When Kendrick Perkins signed on the dotted line to join the Cleveland Cavaliers as a free agent on the final day of the regular season, his contract paid him a prorated portion of the veteran's minimum salary, worth a whopping $13,156.
A week later, when the Cavs went on the road for their first playoff game against the Indiana Pacers, Perkins received a fringe benefit from being teammates with LeBron James that was worth well more than his paycheck.
James, looking to create a unified team experience for Cleveland's postseason run, paired with New York-based designer Thom Browne to gift each of his teammates three of Browne's signature Super 120s twill suits (a light grey, a grey and a charcoal), white oxford shirts, cashmere cardigan sweaters, sunglasses, ties, black pebble grain leather boots (or calf leather low-cut trainers), a charcoal Chesterfield overcoat, a bag and a sweat suit with Browne's distinct 4-bar detail.
The retail cost of the total wardrobe each player received is north of $17,120, according to Browne's website (far more if you include the $41,000 grey alligator Mr. Thom bag that James toted into Bankers Life Fieldhouse the first time the Cavs wore the ensemble).
For every road playoff game, through Indiana, in Toronto and now in Boston, the Cavs have worn the suits from the team hotel, onto the bus, into the visitor's locker room when they make their entrance and up to the postgame podium before they make their exit.
One team. Fifteen players. One aesthetic.
"I think it just forms unity," Perkins said. "I think it shows togetherness -- win or lose -- with them on. Like, when you see when somebody sends out a text and says, 'Hey, we're wearing suit No. 2,' and you see everybody wear it, it kind of shows guys that they're all-in. I think it's a good thing, man. I think it's a good thing."
Then a grin appeared on the big man's normally menacing face.
"And it saves people a lot of money from buying clothes."
The practical perk aside, James said the idea -- first hatched by former teammate Dwyane Wade when he was a member of the Cavs earlier in the season -- was all about standing out by standing together.
"It's a great look for all of us to get off the bus like that and appear unified," James said. "It's all class."
When Wade was traded to the Miami Heat in February -- as the Cavs completely overhauled the team by sending six players out and bringing four new players in before adding Perkins and Okaro White to fill out the 15-man roster -- James said he was unsure whether he would follow through with the idea.
For starters, prior to the trade deadline, a fitting had been arranged with the team for the made-to-measure suits. But after LeBron saw Wade in Miami when Cleveland played a road game there in late March and was urged by his former teammate to carry on with it, the project was picked back up and finalized with a visit to Browne's studio when the Cavs traveled to Manhattan in early April to play their last road game of the regular season against the New York Knicks.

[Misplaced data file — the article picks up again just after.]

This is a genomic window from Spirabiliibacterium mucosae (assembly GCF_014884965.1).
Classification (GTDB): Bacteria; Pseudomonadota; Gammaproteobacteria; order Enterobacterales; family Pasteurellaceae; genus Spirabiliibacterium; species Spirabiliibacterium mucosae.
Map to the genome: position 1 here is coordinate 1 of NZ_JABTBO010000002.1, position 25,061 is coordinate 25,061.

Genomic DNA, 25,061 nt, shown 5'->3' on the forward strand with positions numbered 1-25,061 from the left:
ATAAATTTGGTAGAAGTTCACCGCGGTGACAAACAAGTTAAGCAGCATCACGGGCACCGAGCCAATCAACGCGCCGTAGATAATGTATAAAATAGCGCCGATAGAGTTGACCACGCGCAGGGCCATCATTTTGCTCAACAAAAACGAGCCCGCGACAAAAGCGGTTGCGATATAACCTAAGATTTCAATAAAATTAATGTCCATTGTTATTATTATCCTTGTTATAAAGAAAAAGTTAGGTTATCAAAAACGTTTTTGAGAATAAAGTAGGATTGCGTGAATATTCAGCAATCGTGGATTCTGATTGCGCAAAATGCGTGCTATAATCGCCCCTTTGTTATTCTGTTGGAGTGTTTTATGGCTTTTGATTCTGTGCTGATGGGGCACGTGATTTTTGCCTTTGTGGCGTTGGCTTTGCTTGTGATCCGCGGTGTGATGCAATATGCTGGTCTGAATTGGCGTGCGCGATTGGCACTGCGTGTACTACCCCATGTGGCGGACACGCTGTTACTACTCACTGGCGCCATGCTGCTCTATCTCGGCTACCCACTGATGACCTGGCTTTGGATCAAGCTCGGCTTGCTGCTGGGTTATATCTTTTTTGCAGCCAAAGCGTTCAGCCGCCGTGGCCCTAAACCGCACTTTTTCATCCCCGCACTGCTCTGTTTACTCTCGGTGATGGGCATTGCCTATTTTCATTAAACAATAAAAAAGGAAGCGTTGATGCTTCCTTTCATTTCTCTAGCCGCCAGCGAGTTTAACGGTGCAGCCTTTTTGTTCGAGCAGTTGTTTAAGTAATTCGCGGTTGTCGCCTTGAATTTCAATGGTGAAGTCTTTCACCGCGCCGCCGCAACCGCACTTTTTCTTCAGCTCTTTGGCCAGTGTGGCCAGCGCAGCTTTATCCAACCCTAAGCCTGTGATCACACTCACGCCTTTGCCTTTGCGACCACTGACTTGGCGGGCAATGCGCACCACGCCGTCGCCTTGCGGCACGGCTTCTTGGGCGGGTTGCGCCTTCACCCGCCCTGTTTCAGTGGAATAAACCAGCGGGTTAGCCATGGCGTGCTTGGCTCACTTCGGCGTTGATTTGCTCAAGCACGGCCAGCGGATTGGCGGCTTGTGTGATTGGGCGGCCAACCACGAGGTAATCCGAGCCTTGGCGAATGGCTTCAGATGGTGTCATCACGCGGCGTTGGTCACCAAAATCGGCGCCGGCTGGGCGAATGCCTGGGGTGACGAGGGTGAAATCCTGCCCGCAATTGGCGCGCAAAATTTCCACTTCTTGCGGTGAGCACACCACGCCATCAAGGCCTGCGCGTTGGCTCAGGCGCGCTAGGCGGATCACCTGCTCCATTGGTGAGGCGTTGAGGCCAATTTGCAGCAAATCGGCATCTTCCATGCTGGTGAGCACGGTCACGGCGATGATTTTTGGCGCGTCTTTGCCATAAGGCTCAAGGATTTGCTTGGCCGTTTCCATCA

James inspected the items in person, mixing and matching accessories along with Browne to complete the concept, and a follow-up fitting in Northeast Ohio was scheduled for the new Cavs.
"LeBron was so supportive from the beginning of the cultural statement we wanted to make," Browne told ESPN.com in an email. "His confidence and leadership in representing the power and individuality of the uniform is what makes him the true superstar and leader that he is."
James, who is a part owner of Liverpool Football Club, noticed soccer teams executing a similar style for years.
"For me, it's normal," said Jose Calderon, who is Spanish. "I'm used to it. In Europe, everybody does that. Every team goes looking the exact same way every time to play. Depending what is your team, you can go all with the same sweats, you can go all with the same suits, but usually everybody dresses to travel the same."
The Cavs aren't as strict with the dress code as many European teams -- they don't wear the suits on the plane, for instance -- but even the times they do wear the suits has taken some getting used to for a few players.
"For me, I use the hell out of my Adidas merch because if everybody has their style -- JC's got his streetwear, Swish has got Supreme -- if you had to describe mine in one word, it would be 'comfort,'" Larry Nance Jr. said, comparing his usual clothing to that of teammates Jordan Clarkson and JR Smith.
"We walk in kind of badass. Like a business meeting."Cavaliers forward Larry Nance Jr.